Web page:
setting the error threshold according to an error detection scheme adopted by the non-volatile memory device for acquiring the error bits.
5. The method of claim 1, wherein the plurality of the memory sections correspond to physical storage space of the non-volatile memory device.
6. The method of claim 1, wherein the plurality of the memory sections correspond to logical storage space of the non-volatile memory device.
7. A method for read disturbance management in a flash memory device which includes a plurality of blocks each having a plurality of pages, the method comprising:
performing a read operation on the plurality of pages;
updating a read count of a first block among the plurality of blocks according to a total number of the read operation which has been performed on the plurality of pages of the first block since data was last written into the first block;
scanning the first block for acquiring error bit values of all pages in the first block when the read count of the first block exceeds a first read count threshold, and updating the first read count threshold to a second read count threshold and resetting the read count of the first block when the error bit values of all pages in the first block do not exceed an error threshold, wherein the second read count threshold is smaller than the first read count threshold; and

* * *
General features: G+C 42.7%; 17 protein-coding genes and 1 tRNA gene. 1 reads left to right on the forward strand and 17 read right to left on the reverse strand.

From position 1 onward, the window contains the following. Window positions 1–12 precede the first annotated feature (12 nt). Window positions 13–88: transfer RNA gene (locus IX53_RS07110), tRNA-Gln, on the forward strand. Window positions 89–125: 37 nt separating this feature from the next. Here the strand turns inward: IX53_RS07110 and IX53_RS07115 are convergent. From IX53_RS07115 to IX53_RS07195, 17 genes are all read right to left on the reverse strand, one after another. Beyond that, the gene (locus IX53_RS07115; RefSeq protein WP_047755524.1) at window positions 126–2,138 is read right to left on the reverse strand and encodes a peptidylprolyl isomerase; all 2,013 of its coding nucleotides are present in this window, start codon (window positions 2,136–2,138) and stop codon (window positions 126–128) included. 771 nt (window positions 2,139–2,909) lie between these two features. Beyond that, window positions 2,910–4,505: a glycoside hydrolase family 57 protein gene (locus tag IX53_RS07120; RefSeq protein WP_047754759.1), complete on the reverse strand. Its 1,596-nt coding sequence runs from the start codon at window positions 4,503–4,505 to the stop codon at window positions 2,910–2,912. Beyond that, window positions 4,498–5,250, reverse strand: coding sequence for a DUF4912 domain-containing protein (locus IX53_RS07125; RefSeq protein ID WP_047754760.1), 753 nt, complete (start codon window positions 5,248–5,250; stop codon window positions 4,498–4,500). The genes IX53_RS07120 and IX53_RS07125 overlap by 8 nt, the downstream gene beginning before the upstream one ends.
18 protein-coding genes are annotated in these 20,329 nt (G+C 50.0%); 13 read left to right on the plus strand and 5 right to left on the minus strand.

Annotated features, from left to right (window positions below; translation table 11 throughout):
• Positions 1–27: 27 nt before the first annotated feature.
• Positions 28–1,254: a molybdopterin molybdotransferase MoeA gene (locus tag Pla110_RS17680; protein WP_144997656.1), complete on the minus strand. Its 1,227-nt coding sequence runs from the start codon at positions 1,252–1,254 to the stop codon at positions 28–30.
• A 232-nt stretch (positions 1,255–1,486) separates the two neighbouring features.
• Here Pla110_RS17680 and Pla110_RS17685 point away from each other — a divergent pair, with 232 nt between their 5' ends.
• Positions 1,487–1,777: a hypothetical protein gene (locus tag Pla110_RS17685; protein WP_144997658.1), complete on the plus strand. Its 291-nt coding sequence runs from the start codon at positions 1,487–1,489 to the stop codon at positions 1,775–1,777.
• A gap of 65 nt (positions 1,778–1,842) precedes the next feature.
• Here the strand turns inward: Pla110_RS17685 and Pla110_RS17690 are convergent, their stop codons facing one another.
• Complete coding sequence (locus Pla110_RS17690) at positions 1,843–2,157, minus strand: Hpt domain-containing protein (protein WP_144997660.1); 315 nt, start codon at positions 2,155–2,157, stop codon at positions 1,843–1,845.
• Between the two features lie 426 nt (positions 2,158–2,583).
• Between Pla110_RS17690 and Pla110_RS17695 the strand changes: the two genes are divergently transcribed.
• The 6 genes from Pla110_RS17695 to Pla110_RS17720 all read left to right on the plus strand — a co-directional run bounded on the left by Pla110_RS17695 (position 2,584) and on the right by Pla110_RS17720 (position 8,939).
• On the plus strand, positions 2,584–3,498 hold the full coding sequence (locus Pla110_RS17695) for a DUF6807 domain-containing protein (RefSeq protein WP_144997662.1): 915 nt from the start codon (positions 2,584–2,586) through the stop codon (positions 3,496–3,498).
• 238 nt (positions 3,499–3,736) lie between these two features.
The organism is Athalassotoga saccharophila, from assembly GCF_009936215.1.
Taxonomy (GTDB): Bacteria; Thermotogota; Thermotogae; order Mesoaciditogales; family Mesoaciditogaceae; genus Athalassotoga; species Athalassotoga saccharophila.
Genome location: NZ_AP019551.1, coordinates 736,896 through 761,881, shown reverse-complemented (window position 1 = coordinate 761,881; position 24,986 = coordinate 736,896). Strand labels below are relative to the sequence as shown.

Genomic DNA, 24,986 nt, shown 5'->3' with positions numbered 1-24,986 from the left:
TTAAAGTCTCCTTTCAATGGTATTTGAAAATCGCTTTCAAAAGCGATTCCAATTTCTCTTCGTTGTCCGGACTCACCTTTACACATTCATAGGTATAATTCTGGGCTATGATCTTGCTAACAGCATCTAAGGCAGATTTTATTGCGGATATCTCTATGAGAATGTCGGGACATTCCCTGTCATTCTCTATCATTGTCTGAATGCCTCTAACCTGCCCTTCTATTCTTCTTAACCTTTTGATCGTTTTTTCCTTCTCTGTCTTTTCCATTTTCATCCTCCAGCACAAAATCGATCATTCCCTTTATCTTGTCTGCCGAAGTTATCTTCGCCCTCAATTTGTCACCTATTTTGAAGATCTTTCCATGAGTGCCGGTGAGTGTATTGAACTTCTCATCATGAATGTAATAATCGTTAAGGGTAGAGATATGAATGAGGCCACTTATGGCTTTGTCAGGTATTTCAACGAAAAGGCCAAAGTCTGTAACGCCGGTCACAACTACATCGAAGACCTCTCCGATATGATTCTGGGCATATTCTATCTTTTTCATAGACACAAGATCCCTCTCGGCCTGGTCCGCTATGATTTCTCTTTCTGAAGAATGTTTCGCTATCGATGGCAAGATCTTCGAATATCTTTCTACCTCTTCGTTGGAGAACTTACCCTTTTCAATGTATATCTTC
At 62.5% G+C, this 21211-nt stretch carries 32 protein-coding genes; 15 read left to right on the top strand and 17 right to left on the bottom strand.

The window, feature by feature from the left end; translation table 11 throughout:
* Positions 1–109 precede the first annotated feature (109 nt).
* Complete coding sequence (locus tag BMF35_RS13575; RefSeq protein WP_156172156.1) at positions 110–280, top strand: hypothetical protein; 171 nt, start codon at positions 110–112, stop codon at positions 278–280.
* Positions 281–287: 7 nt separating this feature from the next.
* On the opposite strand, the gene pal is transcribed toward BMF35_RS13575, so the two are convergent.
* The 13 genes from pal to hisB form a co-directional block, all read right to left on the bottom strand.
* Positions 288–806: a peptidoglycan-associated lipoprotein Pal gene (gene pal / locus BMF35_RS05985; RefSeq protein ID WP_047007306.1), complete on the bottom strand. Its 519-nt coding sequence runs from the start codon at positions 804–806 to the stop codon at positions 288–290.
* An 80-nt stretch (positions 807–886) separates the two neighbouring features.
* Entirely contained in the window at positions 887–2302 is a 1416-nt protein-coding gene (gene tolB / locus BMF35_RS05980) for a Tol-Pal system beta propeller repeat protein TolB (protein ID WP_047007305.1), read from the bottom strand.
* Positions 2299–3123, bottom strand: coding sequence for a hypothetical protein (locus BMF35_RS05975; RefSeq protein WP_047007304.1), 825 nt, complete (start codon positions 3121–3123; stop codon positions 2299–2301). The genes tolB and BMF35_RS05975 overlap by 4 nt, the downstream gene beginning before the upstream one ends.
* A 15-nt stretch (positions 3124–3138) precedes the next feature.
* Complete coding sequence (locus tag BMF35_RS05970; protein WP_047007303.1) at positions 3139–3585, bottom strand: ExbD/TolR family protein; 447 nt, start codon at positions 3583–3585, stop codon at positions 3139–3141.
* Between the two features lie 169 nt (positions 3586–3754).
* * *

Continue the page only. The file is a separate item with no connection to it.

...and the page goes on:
moving the data from the first block to a second block among the plurality of blocks when the error bit value of any page in the first block exceeds the error threshold.
8. The method of claim 7, further comprising:
resetting the read count of the first block after moving the data from the first block to the second block.
9. The method of claim 7, further comprising:
setting the first read count threshold according to at least one of a type, a status or an ambient environment of the flash memory device.
10. The method of claim 9, further comprising:
setting the first read count threshold to a first value when the flash memory device adopts a single level cell (SLC) structure or to a second value when the flash memory device adopts a multi-level cell (MLC) structure, wherein the first value is larger than the second value.
11. The method of claim 9, wherein the first read count threshold or the second read count threshold is smaller than a maximum allowable read times associated with a guaranteed Programming/Erase (P/E) cycle of the flash memory device.
12. The method of claim 9, further comprising:
setting the first read count threshold to a first value when the flash memory device has a first wear level or to a second value when the flash memory device has a second wear level, wherein the first value is larger than the second value when the first wear level is lower than the second wear level.
13. The method of claim 9, further comprising:
setting the first read count threshold to a first value when the flash memory device operates at a first temperature or to a second value when the flash memory device operates at a second temperature, wherein the first value is larger than the second value when the first temperature is different from the second temperature by a predetermined amount.